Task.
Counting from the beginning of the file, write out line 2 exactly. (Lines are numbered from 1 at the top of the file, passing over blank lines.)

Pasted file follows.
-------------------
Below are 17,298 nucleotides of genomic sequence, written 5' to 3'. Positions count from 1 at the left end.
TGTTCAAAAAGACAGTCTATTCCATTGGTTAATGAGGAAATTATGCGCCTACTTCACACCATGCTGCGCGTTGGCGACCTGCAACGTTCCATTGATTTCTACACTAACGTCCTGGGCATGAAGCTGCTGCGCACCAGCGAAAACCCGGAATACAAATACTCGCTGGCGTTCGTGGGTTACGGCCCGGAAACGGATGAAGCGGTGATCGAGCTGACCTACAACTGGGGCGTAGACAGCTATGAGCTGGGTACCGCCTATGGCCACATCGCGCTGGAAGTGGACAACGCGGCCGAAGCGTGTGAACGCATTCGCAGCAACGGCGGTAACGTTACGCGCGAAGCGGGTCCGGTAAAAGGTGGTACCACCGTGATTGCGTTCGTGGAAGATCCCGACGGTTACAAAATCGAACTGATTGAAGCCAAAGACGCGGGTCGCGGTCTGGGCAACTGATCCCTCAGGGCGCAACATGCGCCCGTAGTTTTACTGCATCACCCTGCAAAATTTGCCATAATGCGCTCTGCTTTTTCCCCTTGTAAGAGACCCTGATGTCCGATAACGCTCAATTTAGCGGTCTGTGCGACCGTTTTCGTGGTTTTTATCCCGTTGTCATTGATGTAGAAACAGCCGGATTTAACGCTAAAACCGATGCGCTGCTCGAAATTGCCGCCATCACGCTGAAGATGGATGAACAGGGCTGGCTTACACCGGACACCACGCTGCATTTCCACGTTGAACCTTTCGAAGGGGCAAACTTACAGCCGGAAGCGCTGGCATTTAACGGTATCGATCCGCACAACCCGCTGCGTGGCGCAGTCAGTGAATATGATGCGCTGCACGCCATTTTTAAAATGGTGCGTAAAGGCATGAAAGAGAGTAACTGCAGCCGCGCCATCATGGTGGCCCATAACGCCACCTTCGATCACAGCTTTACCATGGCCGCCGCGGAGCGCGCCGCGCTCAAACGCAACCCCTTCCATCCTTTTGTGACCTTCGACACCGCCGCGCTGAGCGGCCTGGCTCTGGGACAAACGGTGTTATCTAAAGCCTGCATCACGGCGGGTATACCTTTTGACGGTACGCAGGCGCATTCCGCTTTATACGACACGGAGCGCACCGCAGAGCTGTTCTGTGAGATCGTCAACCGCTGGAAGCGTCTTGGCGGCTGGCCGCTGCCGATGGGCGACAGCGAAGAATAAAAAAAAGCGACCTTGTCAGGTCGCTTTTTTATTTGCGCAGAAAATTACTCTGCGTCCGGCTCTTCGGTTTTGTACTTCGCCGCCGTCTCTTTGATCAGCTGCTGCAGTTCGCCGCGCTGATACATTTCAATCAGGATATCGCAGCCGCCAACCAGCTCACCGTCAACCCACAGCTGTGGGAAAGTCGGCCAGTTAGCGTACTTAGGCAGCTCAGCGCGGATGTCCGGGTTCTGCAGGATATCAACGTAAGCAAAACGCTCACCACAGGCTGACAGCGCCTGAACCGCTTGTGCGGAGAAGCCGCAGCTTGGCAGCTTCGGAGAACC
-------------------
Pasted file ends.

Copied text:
TGTTCAAAAAGACAGTCTATTCCATTGGTTAATGAGGAAATTATGCGCCTACTTCACACCATGCTGCGCGTTGGCGACCTGCAACGTTCCATTGATTTCTACACTAACGTCCTGGGCATGAAGCTGCTGCGCACCAGCGAAAACCCGGAATACAAATACTCGCTGGCGTTCGTGGGTTACGGCCCGGAAACGGATGAAGCGGTGATCGAGCTGACCTACAACTGGGGCGTAGACAGCTATGAGCTGGGTACCGCCTATGGCCACATCGCGCTGGAAGTGGACAACGCGGCCGAAGCGTGTGAACGCATTCGCAGCAACGGCGGTAACGTTACGCGCGAAGCGGGTCCGGTAAAAGGTGGTACCACCGTGATTGCGTTCGTGGAAGATCCCGACGGTTACAAAATCGAACTGATTGAAGCCAAAGACGCGGGTCGCGGTCTGGGCAACTGATCCCTCAGGGCGCAACATGCGCCCGTAGTTTTACTGCATCACCCTGCAAAATTTGCCATAATGCGCTCTGCTTTTTCCCCTTGTAAGAGACCCTGATGTCCGATAACGCTCAATTTAGCGGTCTGTGCGACCGTTTTCGTGGTTTTTATCCCGTTGTCATTGATGTAGAAACAGCCGGATTTAACGCTAAAACCGATGCGCTGCTCGAAATTGCCGCCATCACGCTGAAGATGGATGAACAGGGCTGGCTTACACCGGACACCACGCTGCATTTCCACGTTGAACCTTTCGAAGGGGCAAACTTACAGCCGGAAGCGCTGGCATTTAACGGTATCGATCCGCACAACCCGCTGCGTGGCGCAGTCAGTGAATATGATGCGCTGCACGCCATTTTTAAAATGGTGCGTAAAGGCATGAAAGAGAGTAACTGCAGCCGCGCCATCATGGTGGCCCATAACGCCACCTTCGATCACAGCTTTACCATGGCCGCCGCGGAGCGCGCCGCGCTCAAACGCAACCCCTTCCATCCTTTTGTGACCTTCGACACCGCCGCGCTGAGCGGCCTGGCTCTGGGACAAACGGTGTTATCTAAAGCCTGCATCACGGCGGGTATACCTTTTGACGGTACGCAGGCGCATTCCGCTTTATACGACACGGAGCGCACCGCAGAGCTGTTCTGTGAGATCGTCAACCGCTGGAAGCGTCTTGGCGGCTGGCCGCTGCCGATGGGCGACAGCGAAGAATAAAAAAAAGCGACCTTGTCAGGTCGCTTTTTTATTTGCGCAGAAAATTACTCTGCGTCCGGCTCTTCGGTTTTGTACTTCGCCGCCGTCTCTTTGATCAGCTGCTGCAGTTCGCCGCGCTGATACATTTCAATCAGGATATCGCAGCCGCCAACCAGCTCACCGTCAACCCACAGCTGTGGGAAAGTCGGCCAGTTAGCGTACTTAGGCAGCTCAGCGCGGATGTCCGGGTTCTGCAGGATATCAACGTAAGCAAAACGCTCACCACAGGCTGACAGCGCCTGAACCGCTTGTGCGGAGAAGCCGCAGCTTGGCAGCTTCGGAGAACC